Man guilty of Georgina Edmonds murder after fresh DNA clues
A man has been found guilty of beating a pensioner to death with a marble rolling pin, four years after being cleared of the same crime.
Georgina Edmonds, 77, was found dead at her home near Eastleigh, Hampshire, in January 2008.
Matthew Hamlen 36, tortured the widow for her debit card Pin codes.
He was initially cleared of the murder in 2012. Under new double jeopardy legislation, he was convicted following a review of DNA evidence.
The jury of three women and nine men at Winchester Crown Court returned a unanimous verdict.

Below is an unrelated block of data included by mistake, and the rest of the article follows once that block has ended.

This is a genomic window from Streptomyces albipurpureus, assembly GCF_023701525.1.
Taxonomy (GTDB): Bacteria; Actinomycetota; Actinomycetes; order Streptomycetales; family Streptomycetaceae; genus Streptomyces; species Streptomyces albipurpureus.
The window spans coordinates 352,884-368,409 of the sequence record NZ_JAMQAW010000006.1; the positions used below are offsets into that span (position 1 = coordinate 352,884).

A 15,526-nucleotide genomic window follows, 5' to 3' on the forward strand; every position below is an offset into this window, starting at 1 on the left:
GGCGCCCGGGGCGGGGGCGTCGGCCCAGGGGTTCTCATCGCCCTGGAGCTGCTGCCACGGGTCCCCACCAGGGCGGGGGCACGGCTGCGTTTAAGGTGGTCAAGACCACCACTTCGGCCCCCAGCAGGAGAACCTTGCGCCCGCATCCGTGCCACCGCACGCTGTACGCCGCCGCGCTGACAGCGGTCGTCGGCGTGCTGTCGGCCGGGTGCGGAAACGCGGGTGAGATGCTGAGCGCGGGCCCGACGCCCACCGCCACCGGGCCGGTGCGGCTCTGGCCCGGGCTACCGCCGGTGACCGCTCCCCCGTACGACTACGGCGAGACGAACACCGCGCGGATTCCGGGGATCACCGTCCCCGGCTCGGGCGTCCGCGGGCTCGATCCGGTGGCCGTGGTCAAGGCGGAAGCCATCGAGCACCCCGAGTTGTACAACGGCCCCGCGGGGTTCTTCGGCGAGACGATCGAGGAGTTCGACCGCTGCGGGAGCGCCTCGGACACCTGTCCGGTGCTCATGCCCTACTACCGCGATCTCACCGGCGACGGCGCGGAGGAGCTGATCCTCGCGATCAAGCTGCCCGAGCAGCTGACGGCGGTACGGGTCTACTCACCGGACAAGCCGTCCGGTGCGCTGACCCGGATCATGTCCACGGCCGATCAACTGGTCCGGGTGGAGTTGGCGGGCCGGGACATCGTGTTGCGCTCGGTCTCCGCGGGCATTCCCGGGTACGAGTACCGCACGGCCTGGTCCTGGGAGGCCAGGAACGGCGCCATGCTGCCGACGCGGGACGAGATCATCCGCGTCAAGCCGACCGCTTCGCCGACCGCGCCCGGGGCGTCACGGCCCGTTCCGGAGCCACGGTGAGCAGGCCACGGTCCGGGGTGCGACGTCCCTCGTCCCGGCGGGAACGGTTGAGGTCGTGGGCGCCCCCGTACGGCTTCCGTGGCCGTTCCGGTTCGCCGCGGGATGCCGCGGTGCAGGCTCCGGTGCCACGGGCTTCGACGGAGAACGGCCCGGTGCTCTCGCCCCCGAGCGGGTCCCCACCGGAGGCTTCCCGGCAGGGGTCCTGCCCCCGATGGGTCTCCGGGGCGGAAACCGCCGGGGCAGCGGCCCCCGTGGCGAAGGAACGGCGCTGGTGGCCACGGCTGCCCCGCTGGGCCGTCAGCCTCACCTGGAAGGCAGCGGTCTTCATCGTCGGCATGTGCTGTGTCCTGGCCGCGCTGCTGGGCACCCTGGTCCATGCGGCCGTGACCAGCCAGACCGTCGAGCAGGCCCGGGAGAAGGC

Hamlen, from Bishopstoke, showed no emotion as the verdict was read out, the sound of crying could be heard from the public gallery.
He will be sentenced on Wednesday.
The widow, who lived alone, was found in her country cottage by her son, bludgeoned and stabbed to death, on 11 January 2008.
A two-year manhunt began in 2008 with almost 2,000 DNA samples taken from local people in an attempt to identify the killer.
The prosecution claimed DNA and telephone evidence placed Hamlen at the scene, but he repeatedly denied the killing.
He had been acquitted of the murder in January 2012, but the removal of the legal principle of double jeopardy in the 2003 Criminal Justice Act meant he could be put on trial for the same crime.
The Court of Appeal ruled a new DNA sample found on Mrs Edmonds” blouse represented “new and compelling” evidence and quashed the original verdict.
Georgina Edmonds Murder Investigation